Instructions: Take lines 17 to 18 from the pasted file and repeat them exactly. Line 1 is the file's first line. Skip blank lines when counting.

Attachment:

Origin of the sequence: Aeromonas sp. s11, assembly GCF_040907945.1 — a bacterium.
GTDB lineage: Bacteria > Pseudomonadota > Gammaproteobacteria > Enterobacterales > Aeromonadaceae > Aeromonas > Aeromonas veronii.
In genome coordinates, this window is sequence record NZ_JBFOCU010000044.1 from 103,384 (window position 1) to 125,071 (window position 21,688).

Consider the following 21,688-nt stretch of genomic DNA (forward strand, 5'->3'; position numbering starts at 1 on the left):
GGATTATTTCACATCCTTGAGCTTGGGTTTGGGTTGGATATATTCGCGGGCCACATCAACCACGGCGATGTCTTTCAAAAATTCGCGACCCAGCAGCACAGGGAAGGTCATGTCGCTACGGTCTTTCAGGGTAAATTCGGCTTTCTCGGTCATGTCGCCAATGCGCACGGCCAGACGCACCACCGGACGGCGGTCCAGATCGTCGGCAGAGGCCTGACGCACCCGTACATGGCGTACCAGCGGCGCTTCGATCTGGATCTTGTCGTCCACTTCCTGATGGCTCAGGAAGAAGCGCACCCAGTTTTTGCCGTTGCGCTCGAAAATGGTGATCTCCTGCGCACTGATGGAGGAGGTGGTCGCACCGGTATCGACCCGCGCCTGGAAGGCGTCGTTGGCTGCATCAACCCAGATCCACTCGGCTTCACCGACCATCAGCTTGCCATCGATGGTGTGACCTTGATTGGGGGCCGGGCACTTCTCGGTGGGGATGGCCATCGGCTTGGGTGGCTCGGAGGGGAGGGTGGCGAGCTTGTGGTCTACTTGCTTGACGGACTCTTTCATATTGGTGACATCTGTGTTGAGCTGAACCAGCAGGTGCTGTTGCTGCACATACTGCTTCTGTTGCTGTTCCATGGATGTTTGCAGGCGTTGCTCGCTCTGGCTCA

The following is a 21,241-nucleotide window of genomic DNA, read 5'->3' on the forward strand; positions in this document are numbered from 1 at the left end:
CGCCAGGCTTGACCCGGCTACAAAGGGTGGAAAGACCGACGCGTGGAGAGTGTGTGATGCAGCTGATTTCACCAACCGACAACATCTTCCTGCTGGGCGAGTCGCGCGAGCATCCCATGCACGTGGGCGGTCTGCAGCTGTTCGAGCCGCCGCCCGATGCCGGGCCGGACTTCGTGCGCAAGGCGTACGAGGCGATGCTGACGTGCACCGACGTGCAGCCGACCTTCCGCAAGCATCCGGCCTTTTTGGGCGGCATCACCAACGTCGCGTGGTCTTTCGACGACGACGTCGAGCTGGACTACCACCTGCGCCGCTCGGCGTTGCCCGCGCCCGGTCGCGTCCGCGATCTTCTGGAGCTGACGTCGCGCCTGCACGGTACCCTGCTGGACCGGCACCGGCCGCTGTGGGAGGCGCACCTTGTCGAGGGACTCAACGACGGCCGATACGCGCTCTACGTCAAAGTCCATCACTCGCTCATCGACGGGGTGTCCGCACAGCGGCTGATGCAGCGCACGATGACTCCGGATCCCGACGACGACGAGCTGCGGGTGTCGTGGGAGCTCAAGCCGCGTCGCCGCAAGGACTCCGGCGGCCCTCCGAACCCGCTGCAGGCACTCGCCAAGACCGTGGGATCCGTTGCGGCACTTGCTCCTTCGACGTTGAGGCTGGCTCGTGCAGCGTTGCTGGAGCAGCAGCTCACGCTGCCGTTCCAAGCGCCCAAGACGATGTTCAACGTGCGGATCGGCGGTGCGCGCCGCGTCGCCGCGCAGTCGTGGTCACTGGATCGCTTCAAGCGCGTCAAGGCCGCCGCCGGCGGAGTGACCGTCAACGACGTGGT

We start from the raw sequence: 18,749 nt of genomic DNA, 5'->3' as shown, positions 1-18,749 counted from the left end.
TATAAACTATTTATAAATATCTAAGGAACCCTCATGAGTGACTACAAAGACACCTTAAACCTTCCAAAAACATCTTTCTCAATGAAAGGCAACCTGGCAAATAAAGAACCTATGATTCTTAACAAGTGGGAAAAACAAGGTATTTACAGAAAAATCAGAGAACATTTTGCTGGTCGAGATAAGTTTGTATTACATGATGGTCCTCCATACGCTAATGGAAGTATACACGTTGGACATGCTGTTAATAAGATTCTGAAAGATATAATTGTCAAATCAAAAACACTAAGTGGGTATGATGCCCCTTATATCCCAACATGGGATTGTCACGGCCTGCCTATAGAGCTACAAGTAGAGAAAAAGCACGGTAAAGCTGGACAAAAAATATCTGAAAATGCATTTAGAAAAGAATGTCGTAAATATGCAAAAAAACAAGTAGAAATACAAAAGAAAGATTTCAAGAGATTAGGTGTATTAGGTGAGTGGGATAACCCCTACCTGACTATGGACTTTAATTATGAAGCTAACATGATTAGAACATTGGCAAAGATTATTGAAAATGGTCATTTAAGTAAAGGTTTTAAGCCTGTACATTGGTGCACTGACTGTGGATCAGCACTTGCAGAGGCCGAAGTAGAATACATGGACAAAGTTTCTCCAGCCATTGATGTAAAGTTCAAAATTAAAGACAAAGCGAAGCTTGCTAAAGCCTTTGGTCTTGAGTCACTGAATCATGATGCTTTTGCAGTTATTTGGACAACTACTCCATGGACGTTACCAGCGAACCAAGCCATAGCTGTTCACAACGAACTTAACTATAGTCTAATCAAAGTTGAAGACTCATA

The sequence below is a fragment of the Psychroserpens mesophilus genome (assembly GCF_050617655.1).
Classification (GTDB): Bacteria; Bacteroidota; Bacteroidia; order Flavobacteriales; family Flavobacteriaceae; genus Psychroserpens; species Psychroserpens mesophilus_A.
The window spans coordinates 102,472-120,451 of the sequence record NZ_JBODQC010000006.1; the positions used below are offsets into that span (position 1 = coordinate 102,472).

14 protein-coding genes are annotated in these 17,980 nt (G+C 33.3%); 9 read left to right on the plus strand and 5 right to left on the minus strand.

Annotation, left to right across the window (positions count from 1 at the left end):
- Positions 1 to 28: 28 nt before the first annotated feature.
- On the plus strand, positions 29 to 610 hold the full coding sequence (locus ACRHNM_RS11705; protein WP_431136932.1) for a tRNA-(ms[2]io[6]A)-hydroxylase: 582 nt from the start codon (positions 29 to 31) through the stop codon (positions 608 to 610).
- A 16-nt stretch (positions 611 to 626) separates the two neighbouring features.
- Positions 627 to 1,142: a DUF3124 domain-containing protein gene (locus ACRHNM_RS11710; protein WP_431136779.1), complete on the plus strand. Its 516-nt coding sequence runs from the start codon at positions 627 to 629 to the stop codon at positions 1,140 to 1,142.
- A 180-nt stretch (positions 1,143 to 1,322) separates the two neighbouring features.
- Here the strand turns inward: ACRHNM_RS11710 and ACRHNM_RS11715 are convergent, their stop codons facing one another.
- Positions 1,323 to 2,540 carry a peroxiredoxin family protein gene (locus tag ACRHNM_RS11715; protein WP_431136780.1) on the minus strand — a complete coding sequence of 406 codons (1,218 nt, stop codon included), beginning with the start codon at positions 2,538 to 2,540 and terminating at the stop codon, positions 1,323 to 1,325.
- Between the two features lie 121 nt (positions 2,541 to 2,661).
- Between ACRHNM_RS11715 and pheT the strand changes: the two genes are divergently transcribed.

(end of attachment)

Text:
- A 16-nt stretch (positions 611 to 626) separates the two neighbouring features.
- Positions 627 to 1,142: a DUF3124 domain-containing protein gene (locus ACRHNM_RS11710; protein WP_431136779.1), complete on the plus strand. Its 516-nt coding sequence runs from the start codon at positions 627 to 629 to the stop codon at positions 1,140 to 1,142.